What Tempest, friends, is this?

The Tempest, Royal Shakespeare Theatre Stratford, 19 July 2012

This production was part of the RSC Shipwreck Trilogy, comprising The Tempest, The Comedy of Errors and Twelfth Night.

Was there any justification for bracketing these three together as a trilogy or was this just clever marketing?

The programme was intriguing. It contained a short piece by James Shapiro and David Farr pointing out the common themes of separation and reunion across the plays. This was followed by a big article by the designer explaining how he had set about providing the productions with a unified look.

The set was composed of floorboards dotted with rocks that swept up at the back into a profile like a wave. Upstage left was dominated by a large box that lighting could render transparent when required. Upstage right stood the ruins of a statue of Setebos.

In the far distance behind the wave of floorboards was some ornate Victorian ironwork, apparently a tribute to the Roundhouse where these plays had been performed during their London run.

High above, a large metal monorail ran from the behind the main stage across the auditorium to the upper gallery. Only one walkway (stage left) led off from the stage.

Miranda (Emily Taaffe), looking pretty in a vest top, walked briskly to a small desk and sat to study a book, while the storm scene took place inside the transparent box (1.1). While generally audible, the voices of those onboard ship also appeared to be coming from the portable radio on Miranda’s desk. Gonzalo (Nicholas Day) came through particularly clearly and was given prominence.

After the storm abated and the box became opaque, Miranda asked her opening question to an unseen Prospero (1.2). Jonathan Slinger then appeared inside the box, staring out. He opened the door and lumbered forward without looking at his daughter. Everything about his silent entrance spoke of someone angry, possessed and on a mission. His suit jacket looked bleached or washed out on one lapel, a detail repeated in both Ariel and Caliban’s clothing.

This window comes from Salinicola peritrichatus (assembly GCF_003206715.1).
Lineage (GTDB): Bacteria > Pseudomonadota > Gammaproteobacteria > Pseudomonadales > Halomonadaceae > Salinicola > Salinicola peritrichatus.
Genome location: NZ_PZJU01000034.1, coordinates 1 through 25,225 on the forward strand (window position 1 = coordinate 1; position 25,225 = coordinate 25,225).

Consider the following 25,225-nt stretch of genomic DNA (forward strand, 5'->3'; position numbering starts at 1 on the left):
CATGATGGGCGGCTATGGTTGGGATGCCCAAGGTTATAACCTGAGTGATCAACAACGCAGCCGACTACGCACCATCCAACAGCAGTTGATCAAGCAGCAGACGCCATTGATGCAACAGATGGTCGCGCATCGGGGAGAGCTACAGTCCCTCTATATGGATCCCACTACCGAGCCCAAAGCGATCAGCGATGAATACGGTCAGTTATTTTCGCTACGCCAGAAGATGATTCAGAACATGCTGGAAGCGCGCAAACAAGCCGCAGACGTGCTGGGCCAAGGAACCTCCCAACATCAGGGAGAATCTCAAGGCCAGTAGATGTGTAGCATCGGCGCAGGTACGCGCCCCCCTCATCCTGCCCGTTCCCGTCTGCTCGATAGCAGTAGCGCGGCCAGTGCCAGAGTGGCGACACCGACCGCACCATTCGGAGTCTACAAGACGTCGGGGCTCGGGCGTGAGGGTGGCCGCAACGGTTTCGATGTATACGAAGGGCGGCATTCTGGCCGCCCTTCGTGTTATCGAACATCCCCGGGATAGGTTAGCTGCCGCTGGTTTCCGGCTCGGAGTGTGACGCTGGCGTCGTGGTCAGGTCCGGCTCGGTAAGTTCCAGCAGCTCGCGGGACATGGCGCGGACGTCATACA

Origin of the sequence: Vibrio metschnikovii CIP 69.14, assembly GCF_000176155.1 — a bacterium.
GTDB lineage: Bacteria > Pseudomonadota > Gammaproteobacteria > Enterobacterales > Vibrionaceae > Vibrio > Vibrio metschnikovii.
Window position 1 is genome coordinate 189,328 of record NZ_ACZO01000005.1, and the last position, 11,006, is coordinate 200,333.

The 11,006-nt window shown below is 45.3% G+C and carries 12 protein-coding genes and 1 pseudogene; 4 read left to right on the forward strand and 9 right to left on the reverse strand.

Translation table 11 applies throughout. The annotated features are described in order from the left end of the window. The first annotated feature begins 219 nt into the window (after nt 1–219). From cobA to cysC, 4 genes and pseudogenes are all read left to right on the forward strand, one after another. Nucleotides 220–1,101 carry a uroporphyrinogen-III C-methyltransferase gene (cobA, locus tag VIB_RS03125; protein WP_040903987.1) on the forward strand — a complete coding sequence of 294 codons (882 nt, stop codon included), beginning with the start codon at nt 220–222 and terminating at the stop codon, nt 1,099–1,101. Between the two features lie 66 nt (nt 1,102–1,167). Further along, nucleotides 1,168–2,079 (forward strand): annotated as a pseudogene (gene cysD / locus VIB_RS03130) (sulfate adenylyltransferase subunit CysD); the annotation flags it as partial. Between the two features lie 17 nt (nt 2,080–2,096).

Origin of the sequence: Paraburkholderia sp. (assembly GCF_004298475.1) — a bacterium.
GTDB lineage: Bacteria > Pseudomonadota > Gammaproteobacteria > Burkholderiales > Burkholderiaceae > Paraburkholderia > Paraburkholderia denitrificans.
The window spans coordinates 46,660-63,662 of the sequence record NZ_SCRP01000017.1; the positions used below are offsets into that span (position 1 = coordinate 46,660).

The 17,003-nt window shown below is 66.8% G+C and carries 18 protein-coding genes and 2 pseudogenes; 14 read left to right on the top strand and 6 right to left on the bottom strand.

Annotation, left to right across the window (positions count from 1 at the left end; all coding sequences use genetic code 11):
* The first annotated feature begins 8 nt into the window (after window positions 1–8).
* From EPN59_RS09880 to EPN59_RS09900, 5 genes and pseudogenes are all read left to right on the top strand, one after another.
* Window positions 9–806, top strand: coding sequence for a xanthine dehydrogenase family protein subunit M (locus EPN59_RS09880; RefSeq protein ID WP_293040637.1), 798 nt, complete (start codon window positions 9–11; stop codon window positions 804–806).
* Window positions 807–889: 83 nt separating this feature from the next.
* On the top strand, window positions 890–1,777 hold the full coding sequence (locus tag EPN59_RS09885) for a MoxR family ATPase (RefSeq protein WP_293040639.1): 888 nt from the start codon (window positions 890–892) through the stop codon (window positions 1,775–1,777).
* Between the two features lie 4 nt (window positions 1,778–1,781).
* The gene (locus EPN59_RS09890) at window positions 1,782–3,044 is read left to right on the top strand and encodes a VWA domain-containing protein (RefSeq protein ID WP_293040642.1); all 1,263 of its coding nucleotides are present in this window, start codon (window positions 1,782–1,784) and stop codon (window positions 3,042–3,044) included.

He comforted Miranda, kissing the top of her head when stating that not “an hair” of anyone onboard had been jeopardised. He pointed at the radio as the source of the voices that she had heard.

As Prospero began to retell the story of their journey to the island, he paused for a long time after mentioning “thy mother”, as if still affected by her presumed loss, a detail emphasised by the fact that he was still wearing his wedding ring.

This was perhaps the first sign that the shipwreck trilogy theme of separation was being underscored in the production.

Prospero was overcome with an angular anger when recounting his brother Antonio’s role in the story, indicating that this was the aspect of the affair that animated him the most.

With Miranda put to sleep, Ariel (Sandy Grierson) appeared inside the box and his slightly stilted movements on entering made him seem like an android. Subsequent action in the performance hinted that this style of movement was symptomatic of Prospero’s magical hold over him.

When the spirit questioned the imposition of more work, Prospero’s “How now? Moody?” saw him spit with anger. He retrieved his staff, which in keeping with the undercurrent of violence in his character, looked more like a cudgel than a magic instrument.